Get Adobe Flash player
Turn off your iPad. It is not to be used (in any way) in this classroom, either for academic or recreational use (unless approved by the instructor). Ignoring this will result in detention and further disciplinary action (Gross Misconduct/Refusal to comply). Did you remember to put your assignments in a folder? Did you label the folder after the assignment title? Did you save your file in the appropriate manner? If not: NO GRADE! Check your PowerSchool frequently. It's your RESPONSIBILITY!

 

Due Date: April 12

FL Studio (Part XII): Rendering A Song

FL Studio files are not a audio file that anyone can listen to, unless the listener has a copy of FL Studio installed on their computer. The entire point of creating a song is to create something that can be distributed to people who use common devices and softwares to hear what you have created. In order to accomplish this, we must render the FL Studio file into an actual audio format. In this instance, we will render our song as an MP3 (Moving Pictures Expert Group) or WAV (Microsoft Wavetable) file. FL Studio will actually allow you to save or render to .OGG and .MID (MIDI) files, but those cannot be played back on standard playback devices like a Smart Phone, Personal Computer, or media player. Only MP3 and WAVs are allowed files types for the  purpose of standard playback.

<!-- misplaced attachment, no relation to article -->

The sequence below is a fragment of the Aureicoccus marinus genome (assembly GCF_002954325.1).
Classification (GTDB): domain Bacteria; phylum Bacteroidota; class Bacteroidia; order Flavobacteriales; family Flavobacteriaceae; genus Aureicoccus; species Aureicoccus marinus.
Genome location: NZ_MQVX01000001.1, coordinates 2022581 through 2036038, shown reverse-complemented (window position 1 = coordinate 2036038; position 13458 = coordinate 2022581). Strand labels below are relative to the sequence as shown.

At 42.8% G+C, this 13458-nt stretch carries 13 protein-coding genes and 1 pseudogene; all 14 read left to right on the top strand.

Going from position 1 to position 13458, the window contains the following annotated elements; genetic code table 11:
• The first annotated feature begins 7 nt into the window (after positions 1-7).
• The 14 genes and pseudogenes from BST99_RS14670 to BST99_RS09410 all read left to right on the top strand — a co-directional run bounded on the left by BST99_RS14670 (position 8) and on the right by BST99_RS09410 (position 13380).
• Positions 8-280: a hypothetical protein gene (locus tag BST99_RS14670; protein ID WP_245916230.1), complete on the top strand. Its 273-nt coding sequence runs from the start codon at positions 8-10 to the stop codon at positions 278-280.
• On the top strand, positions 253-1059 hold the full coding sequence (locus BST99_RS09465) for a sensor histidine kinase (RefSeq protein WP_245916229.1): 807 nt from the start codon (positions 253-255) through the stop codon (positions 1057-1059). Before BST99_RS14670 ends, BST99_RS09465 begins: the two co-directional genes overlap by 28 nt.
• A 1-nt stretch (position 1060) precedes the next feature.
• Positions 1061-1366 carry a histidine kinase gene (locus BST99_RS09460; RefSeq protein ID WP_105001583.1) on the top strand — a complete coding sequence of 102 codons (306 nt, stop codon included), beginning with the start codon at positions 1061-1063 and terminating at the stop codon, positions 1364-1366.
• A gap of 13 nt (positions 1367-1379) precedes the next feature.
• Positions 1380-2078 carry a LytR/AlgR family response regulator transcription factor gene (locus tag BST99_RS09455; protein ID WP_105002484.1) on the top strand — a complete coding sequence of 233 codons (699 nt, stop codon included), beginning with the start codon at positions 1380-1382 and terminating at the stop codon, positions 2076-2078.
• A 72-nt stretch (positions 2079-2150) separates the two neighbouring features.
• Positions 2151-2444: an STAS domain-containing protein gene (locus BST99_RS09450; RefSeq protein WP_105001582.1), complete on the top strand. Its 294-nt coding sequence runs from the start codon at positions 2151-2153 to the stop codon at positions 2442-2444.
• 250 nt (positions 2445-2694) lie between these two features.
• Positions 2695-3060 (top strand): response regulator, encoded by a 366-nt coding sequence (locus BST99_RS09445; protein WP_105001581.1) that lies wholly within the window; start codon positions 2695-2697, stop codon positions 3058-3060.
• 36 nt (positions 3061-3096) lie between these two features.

1. Open your “My First Song Mastered” file
  2. Click on File
  3. Choose “Export”
  4. Choose “MP3 File” or "WAV" file
  5. Save the file to your “Digital Audio Workstation” folder as “My First Song”
  6. Click on “Start”

When the Render box disappears, you have completed the creation and rendering of your very first FL Studio song. This .mp3 or .wav file can be uploaded to a phone, tablet, website, burned to a disk and any other manner of listening to media via device or software.

Congratulations! You have finished.